Crassula sarcocaulis

Orostachys spinosa, iwarenge, japonica

Delosperma nubigenum, cooperi, dyeri, congestum, and many named varieties (some are tougher than others)

Aloinopsis spathulata

Opuntia humifusa, pheacantha, polyacantha, imbricate, fragilis, (and others)

Pediocactus simpsonii

Escobaria missouriensis, sneedii, vivipara

Echinocereus viridiflorus, coccineus, triglochidiatus

Maihuenia poepigii

Architectural and Foliage Plants

Nolina texana

Dasylirion texanum

Yucca filamentosa, glauca, baccata, harrimaniae, nana

Festuca glauca

Stipa tenuissima

Hesperaloe pariflora

Eryngium maritumum, caeruleum, bourgatii, and others

Crambe maritimum

Good for Flowers

Penstemon heterophyllus, barbatus, digitalis, hirsutus, virens, spectabilis, palmeri (many species available)

Gazania linearis

Crocosmia species, (these need some moisture during the summer months)

Thymus (various Thyme species)

Rosmarinus officinalis (Rosemary)

Gladiolus tristis (with shelter), also Gladiolus papilio, illyricus and some others.

Salvia (many species)

Sphaeralcea (various)

Sidalcea (various)

Gaura lindheimeri

Gaillardia aristata

Agastache species (and Hybrids), aurantiaca, neomexicana

Lewisia cotyledon, longipetala, rediviva

Asphodelus ramosus


Phoenix canariensis

Trachycarpus fortunei, wagnerianus

Chamaerops humilis


Anagallis arvensis

Portulaca grandiflora

Phacelia campanularia

Eschscholtzia californica (Californian Poppy)


Chilopsis linearis

Fouqueria splendens (with shelter from wet in winter)

Fremontodendron californicus

Lupinus arboreus

Cytisus species

Many plants are well adapted to thrive in harsh environments – seemly cheating death by surviving deep snow cover for months, extreme heat, extreme wet or extreme drought. It will come as no great surprise that many of the plants that thrive in dry environments are also adapted to conditions which are relatively warm, originating in desert habitats which are baked dry during the day and withstanding surprisingly cold temperatures for brief periods during the night.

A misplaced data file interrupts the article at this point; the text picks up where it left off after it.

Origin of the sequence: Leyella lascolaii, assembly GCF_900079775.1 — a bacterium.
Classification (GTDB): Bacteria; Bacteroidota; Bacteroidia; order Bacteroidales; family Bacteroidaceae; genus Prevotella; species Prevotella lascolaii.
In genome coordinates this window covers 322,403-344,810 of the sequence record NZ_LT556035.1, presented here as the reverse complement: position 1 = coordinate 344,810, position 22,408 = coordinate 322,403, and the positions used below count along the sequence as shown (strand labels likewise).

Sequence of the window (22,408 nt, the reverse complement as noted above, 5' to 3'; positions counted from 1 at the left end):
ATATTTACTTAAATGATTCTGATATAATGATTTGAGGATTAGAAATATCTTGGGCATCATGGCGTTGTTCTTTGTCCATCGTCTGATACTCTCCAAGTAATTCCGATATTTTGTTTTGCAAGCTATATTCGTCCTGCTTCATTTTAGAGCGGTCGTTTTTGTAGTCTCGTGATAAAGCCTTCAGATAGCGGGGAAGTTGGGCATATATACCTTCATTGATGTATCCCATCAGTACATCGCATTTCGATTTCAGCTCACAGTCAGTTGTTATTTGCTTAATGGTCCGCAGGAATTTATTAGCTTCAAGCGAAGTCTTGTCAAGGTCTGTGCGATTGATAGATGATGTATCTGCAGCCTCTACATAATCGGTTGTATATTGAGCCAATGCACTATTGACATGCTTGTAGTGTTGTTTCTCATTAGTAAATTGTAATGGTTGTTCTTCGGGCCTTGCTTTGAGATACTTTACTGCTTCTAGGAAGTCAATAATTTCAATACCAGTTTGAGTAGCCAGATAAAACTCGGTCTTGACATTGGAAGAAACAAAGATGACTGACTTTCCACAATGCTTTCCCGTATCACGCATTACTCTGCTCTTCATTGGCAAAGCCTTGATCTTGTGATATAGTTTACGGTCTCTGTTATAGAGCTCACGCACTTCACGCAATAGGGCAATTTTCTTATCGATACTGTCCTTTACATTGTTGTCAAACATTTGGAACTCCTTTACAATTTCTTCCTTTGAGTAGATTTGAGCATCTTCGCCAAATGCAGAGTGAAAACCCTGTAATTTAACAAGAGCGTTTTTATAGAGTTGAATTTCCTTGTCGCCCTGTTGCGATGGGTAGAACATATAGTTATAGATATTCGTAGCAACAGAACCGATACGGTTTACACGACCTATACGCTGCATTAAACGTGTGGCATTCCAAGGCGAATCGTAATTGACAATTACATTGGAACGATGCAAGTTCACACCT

Rainfall can be a brief event in these habitats, and the plant life is usually quick to make the best possible use of any water available – and in these events we can see a sharp division between the ‘sprinters’ and the ‘marathon runners’.

The ‘sprinters’ are the quick to flower annual plants which germinate from seeds and finish flowering within a few short weeks or months before dying and scattering their seed far and wide – waiting for the next opportunity to grow.

The ‘marathon runners’ are adapted for long-term survival, by being prudent with how they use their resources and often by storing excess moisture in underground roots or tubers, swollen stems or succulent foliage. The marathon runners tend to be more concerned with producing good quality seed at the right time, and can also possess a degree of seed dormancy which can make propagation a challenge.

In many cases the rainfall is highly seasonal, occurring in a brief period between winter and summer both of which are likely to remain reasonably dry in ‘Xeric’ areas.

With careful design and well-chosen plants it should be possible to create a landscape which both saves water and looks beautiful.

Leave a Reply

Your email address will not be published. Required fields are marked *